I also began to think that it was important for other people to realise this as well, because it’s probably not obvious that sketching on location is something that can be so useful in managing a chronic condition – not just to people like me with a disability but also to people who aren’t disabled, to make it easier for them to understand what I can do and what I can’t. And an added bonus is that I’ve become more confident and better at explaining this, which makes things easier for everyone.

The exciting thing is that this month’s edition of Drawing Attention, the online newsletter of the international Urban Sketchers organisation has picked up on this theme, and back in December I was interviewed for an article on the subject which has now been published! (Note: it’s better viewed in an internet browser on a computer rather than on a tablet or phone).

When I sketch I disappear into a space and time that separates me from everything else that’s going on around me, which is one of the reasons it’s so important to me and why it’s such a useful tool in a situation that would otherwise be overwhelming and exhausting. Drawing is tiring, but much less tiring for me than talking and listening and interacting with people (no matter how much I’m enjoying the conversation!)

I’m amazed at what the last two years have taught me. I hope more than anything that other people can discover this too. 

At last the long awaited day for the re-opening of the restored park at Cliffe Castle finally arrived, last Sunday, and with fanfares and trumpets (well, a brass band)  we celebrated in style. 

The glasshouses have been decorated with birds from the 12 days of Christmas made by children from early-years age groups in local schools. I’d been dying to sketch them because they’re just gorgeous – and they look wonderful nesting among the succulents and ferns and flying overhead. Outside the Oompah band were playing with gusto in sub-zero temperatures; my fingers were almost too stiff to draw.

Along with hundreds of visitors, against a background of snow we heard speeches from dignataries, watched a costumed pageant of Cliffe Castle past present and future, listened to a children’s Christmas choir, and cheered when the Dome House was declared open as a golden ribbon held aloft by two stilt-walking fairies was ceremoniously cut.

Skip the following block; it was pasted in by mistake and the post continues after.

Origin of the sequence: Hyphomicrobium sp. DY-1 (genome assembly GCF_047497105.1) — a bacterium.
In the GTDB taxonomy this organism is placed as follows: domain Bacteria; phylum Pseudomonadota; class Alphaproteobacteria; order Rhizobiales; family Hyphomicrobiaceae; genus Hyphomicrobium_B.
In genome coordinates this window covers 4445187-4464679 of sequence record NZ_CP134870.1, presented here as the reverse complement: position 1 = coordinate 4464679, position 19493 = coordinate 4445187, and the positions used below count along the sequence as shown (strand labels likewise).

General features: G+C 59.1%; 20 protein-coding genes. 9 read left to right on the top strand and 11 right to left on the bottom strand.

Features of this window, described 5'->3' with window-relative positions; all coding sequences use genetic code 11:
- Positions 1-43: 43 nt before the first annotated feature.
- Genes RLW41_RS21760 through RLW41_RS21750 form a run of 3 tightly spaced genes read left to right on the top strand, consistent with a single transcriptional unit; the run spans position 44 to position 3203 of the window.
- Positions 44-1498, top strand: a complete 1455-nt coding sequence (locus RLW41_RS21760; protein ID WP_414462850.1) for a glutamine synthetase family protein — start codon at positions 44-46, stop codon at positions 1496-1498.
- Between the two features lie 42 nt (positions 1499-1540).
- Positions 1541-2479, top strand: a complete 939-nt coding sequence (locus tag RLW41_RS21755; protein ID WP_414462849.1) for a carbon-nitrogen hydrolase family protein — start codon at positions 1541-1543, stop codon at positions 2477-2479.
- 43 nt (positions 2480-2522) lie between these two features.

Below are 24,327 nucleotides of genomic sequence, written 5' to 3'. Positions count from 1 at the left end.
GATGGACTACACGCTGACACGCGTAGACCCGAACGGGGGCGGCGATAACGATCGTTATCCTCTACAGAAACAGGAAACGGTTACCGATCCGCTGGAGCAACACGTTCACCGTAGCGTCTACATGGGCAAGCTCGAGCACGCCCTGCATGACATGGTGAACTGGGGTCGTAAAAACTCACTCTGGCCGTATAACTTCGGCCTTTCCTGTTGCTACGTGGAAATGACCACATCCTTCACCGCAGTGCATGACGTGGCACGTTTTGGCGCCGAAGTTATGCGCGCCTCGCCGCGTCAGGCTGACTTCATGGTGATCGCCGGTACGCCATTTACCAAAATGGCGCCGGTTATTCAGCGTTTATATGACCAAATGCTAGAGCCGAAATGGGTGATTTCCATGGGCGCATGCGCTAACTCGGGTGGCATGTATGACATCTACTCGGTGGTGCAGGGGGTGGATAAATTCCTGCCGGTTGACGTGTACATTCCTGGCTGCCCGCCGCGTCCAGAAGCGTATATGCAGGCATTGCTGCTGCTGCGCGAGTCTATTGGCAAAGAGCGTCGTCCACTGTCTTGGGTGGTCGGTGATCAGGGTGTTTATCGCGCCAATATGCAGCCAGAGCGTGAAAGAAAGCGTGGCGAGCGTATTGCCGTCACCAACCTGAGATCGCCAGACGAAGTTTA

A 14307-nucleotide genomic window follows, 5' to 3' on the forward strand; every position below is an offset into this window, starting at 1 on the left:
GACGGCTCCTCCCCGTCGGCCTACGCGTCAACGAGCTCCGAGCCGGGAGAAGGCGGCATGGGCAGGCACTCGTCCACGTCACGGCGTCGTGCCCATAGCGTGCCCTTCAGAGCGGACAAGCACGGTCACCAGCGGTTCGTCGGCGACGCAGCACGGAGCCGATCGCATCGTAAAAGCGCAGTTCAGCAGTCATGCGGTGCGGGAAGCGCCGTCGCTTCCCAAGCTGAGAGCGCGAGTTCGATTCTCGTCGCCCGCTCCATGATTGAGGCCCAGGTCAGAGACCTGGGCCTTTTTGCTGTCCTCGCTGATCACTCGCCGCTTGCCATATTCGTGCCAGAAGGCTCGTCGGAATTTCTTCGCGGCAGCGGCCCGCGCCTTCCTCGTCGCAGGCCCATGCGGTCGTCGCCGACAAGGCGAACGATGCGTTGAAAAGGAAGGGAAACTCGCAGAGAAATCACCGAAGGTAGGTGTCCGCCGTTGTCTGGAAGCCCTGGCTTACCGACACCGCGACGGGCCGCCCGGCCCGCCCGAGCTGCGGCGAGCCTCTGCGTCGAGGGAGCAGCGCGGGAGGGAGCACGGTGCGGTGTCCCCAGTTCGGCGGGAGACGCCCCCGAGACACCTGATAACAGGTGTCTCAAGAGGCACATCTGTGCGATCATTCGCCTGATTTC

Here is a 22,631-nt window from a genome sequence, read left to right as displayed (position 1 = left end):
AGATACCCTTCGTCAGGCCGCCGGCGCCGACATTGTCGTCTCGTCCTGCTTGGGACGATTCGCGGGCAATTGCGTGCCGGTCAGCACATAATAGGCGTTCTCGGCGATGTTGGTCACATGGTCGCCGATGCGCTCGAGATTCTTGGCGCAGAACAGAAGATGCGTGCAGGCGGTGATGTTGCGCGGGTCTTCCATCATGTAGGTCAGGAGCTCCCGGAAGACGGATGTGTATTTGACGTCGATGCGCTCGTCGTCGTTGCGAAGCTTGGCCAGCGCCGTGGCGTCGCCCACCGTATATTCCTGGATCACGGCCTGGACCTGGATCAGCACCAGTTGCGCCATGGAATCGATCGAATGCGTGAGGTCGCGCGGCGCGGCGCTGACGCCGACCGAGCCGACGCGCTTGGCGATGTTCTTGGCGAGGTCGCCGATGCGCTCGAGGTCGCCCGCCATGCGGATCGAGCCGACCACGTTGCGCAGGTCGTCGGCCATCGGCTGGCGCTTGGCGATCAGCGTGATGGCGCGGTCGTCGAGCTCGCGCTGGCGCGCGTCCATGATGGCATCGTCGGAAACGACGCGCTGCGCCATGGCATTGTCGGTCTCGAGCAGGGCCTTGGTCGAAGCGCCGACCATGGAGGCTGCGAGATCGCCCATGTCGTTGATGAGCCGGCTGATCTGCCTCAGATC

These stilt-walkers never stopped smiling and unbelievably showed no sign of feeling cold, even when waving their wands and standing around holding the ribbon. There was such a crowd I couldn’t get a good view for more than a few seconds at a time so I took photos – but they turned out to be extremely hard to draw. It’s very disconcerting looking up at someone who’s about 10 feet tall, and my brain must have stubbornly refused to accept this and wouldn’t let me get the foreshortening right, so they don’t look anywhere near as lofty as they should. Their costumes were so beautiful I had to do a bit of sketching from my photographs later but still got them out of proportion. And don’t ask what happened to the face of the fairy on the left….. 

The birds in the glasshouses include two gloriously chubby French Hens with outstretched wings that look extremely happy among the cacti – they were attracting admiring looks and smiles from everyone who passed them. They’re just irresistible. The immaculate Victorian costume and the stunning hat were from the pageant, thankfully indoors in the warmth of the Castle. 

The Keighley Christmas Carol was an ingenious way to present the past, the present and the future of Cliffe Castle – the children did a wonderful job of portraying the Butterfields. This is Henry Isaac Butterfield himself – or ‘HIB’. I couldn’t sketch fast enough to catch all the scenes….